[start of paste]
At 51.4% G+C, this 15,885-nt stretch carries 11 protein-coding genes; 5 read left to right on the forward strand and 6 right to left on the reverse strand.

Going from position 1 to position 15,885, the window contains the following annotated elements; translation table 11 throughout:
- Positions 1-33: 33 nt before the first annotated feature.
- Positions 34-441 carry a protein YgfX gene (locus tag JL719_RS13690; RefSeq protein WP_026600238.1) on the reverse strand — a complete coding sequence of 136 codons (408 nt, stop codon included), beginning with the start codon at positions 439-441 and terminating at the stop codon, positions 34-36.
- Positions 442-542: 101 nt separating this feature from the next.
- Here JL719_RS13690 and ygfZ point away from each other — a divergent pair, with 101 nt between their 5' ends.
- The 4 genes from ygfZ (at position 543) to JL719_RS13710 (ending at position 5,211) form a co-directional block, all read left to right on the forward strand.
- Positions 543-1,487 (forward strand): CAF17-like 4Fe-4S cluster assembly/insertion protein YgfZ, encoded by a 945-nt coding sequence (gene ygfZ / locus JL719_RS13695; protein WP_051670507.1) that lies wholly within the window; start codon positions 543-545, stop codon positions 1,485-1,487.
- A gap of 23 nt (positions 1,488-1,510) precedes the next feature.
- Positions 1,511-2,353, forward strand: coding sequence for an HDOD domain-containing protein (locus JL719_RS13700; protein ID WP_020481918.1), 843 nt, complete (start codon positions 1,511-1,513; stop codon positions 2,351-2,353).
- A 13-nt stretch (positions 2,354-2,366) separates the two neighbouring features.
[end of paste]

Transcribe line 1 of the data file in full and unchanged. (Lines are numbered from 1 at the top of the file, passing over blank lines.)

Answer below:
At 51.4% G+C, this 15,885-nt stretch carries 11 protein-coding genes; 5 read left to right on the forward strand and 6 right to left on the reverse strand.